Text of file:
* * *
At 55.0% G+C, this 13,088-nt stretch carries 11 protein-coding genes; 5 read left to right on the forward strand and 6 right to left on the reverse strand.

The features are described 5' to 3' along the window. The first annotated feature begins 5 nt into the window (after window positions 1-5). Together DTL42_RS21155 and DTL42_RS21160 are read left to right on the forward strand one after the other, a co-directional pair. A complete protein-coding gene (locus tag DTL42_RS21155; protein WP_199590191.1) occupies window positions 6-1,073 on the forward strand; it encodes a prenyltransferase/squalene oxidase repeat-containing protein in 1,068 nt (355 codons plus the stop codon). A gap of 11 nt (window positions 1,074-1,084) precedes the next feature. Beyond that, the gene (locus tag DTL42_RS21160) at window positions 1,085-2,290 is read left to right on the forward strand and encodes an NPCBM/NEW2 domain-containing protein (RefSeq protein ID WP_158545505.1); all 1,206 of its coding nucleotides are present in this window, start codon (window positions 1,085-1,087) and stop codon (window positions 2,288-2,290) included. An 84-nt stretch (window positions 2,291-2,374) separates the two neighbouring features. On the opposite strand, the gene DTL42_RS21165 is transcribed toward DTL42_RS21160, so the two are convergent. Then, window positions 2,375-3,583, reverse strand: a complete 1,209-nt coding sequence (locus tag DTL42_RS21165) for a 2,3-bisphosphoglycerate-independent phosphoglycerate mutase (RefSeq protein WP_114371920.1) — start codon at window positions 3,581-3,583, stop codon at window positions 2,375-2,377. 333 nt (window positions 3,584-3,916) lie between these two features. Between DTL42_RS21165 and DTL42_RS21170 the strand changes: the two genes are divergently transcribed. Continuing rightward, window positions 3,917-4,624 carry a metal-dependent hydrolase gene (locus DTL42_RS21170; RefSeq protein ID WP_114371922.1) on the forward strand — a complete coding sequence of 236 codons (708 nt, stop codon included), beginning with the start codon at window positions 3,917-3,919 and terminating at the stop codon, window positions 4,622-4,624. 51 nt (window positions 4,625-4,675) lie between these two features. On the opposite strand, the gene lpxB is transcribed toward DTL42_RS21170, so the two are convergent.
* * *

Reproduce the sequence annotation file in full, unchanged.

At 55.0% G+C, this 13,088-nt stretch carries 11 protein-coding genes; 5 read left to right on the forward strand and 6 right to left on the reverse strand.

The features are described 5' to 3' along the window. The first annotated feature begins 5 nt into the window (after window positions 1-5). Together DTL42_RS21155 and DTL42_RS21160 are read left to right on the forward strand one after the other, a co-directional pair. A complete protein-coding gene (locus tag DTL42_RS21155; protein WP_199590191.1) occupies window positions 6-1,073 on the forward strand; it encodes a prenyltransferase/squalene oxidase repeat-containing protein in 1,068 nt (355 codons plus the stop codon). A gap of 11 nt (window positions 1,074-1,084) precedes the next feature. Beyond that, the gene (locus tag DTL42_RS21160) at window positions 1,085-2,290 is read left to right on the forward strand and encodes an NPCBM/NEW2 domain-containing protein (RefSeq protein ID WP_158545505.1); all 1,206 of its coding nucleotides are present in this window, start codon (window positions 1,085-1,087) and stop codon (window positions 2,288-2,290) included. An 84-nt stretch (window positions 2,291-2,374) separates the two neighbouring features. On the opposite strand, the gene DTL42_RS21165 is transcribed toward DTL42_RS21160, so the two are convergent. Then, window positions 2,375-3,583, reverse strand: a complete 1,209-nt coding sequence (locus tag DTL42_RS21165) for a 2,3-bisphosphoglycerate-independent phosphoglycerate mutase (RefSeq protein WP_114371920.1) — start codon at window positions 3,581-3,583, stop codon at window positions 2,375-2,377. 333 nt (window positions 3,584-3,916) lie between these two features. Between DTL42_RS21165 and DTL42_RS21170 the strand changes: the two genes are divergently transcribed. Continuing rightward, window positions 3,917-4,624 carry a metal-dependent hydrolase gene (locus DTL42_RS21170; RefSeq protein ID WP_114371922.1) on the forward strand — a complete coding sequence of 236 codons (708 nt, stop codon included), beginning with the start codon at window positions 3,917-3,919 and terminating at the stop codon, window positions 4,622-4,624. 51 nt (window positions 4,625-4,675) lie between these two features. On the opposite strand, the gene lpxB is transcribed toward DTL42_RS21170, so the two are convergent.